“Please!” Marty’s mother begged. “Please, no—please check out his story.” She gasped suddenly. “I can prove that Marty didn’t kill Peter Andres. I remember the day. It was that Saturday in April—I saw the news first from the dentist’s office. Marty was having a root canal that day. Who knew? Who knew!” she cried with relief. “I was so angry that he hadn’t taken better care of his teeth…but it’s true! You can call the dentist, Dr. Waverly Johnson—he’s in Swampscott. Call his dental assistant! Call them all. Marty is innocent of murder!” Her eyes narrowed. “It was that Malachi Smith!” she said firmly. “You have him in custody. There is no reason for you to badger my boy!”

John Alden looked frustrated. “You sit tight,” he said.

He left the interrogation room and walked over to Sam. “Well?”

“Well, I say it’s time to find out what’s going on at that school. Malachi Smith wasn’t going there anymore. He’d have been noticed if he’d tried to get into the school during opening hours, and it’s locked up at night now, isn’t it?”

“Sam, you’re a pain in my ass.”

“I know. So, when are you starting at the school?”

John let out a sigh. “I’m going to have a man keep the place under lockdown until Monday. Monday morning, we’ll go in before the teachers and the students, talk to the drama coach, the wardrobe mistress, and every kid in the school. You happy?”

“As a lark,” Sam assured him.

“Pain in my ass!” John repeated.

Sam started out. “Justice, John, justice. She’s a wicked mistress for us all!”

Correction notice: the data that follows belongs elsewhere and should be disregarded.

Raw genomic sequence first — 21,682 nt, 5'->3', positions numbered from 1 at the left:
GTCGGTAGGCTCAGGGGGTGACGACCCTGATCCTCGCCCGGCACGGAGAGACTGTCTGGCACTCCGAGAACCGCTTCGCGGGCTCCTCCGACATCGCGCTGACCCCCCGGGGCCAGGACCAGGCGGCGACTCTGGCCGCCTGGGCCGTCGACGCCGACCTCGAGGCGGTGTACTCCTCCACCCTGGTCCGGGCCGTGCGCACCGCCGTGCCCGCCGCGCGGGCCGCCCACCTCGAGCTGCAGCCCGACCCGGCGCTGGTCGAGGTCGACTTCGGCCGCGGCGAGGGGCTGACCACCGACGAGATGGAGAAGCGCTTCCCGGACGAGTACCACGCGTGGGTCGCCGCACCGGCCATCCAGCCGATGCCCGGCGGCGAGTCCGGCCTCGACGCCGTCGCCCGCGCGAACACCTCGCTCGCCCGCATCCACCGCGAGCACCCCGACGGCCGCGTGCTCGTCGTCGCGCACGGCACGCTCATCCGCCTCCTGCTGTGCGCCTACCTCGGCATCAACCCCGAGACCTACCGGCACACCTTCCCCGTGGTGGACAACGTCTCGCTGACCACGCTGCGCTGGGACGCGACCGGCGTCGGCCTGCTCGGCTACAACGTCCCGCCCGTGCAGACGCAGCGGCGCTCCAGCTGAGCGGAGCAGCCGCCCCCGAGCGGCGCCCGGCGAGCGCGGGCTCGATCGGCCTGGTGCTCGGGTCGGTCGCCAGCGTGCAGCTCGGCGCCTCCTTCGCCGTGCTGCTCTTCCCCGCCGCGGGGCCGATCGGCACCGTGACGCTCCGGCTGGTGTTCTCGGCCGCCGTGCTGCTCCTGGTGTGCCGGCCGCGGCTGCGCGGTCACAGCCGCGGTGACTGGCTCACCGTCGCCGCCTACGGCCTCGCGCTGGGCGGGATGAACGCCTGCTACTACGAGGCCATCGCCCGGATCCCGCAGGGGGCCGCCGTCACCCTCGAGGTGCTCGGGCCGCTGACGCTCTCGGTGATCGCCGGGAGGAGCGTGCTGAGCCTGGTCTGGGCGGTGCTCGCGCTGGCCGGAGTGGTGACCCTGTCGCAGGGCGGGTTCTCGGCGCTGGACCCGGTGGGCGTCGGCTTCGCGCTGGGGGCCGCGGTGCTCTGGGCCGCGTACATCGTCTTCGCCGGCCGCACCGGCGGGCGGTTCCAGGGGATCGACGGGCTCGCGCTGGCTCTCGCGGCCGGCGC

Milton Sedge was in his office when Mabel, his last clerk on duty, knocked on his door. “Milton, it’s after seven. I saw to it that Harry restocked the shelves for the morning, and I’m going home, okay?”

Milton looked up. “You bet, Mabel. You go on home.”

“Have a nice Sunday, Milton.”

“You, too, Mabel.” Milton was still a big believer in closing on Sundays. The rest of the world had apparently forgotten that it was a day of rest, but he’d be damned if he would. He worked the place himself, worked it hard. But Sunday was his church day, and he liked church. He had lost his wife, Sheila, some years ago, and Sunday he got to see his grandkids.

“You come on out and lock the door. I got the lights off, but you never know—some wandering visiting Halloween fool might just walk in here anyway.”

“You bet, Mabel, I’ll be right out.”

“Night then.”


Milton added his last list of figures into his computer and rose. He left his office and headed past the pharmacy area and down the middle aisle, heading straight to the bolt at the front door. There was an alarm there, too, but it hadn’t worked in a while. He was pretty sure that just the idea that the alarm was there was enough to ward off most would-be thieves. He never kept money in the place, or not much, anyway. The deposit was made every day at five, precisely.

As he walked toward the door, he paused. He listened, hearing a strange rustling sound from the canned goods aisle.

He walked around, but there was no one there.

Curious, he looked around a bit more and caught sight of something in the middle of one of the big overheard mirrors. What appeared to be a big lump sat on the floor, right around the corner, in the breakfast section.

The lump moved.

Milton groaned.

Well, Mabel had warned him. Or maybe the prankster or wino had been in the store and she hadn’t seen him when she’d left.

“Hey, come on—we’re closed!” Milton said.

The shadow rose. Milton could see it in the mirror. Halloween prankster! he thought with sheer irritation. And on a Saturday night, right when he’d been looking forward to his Sunday!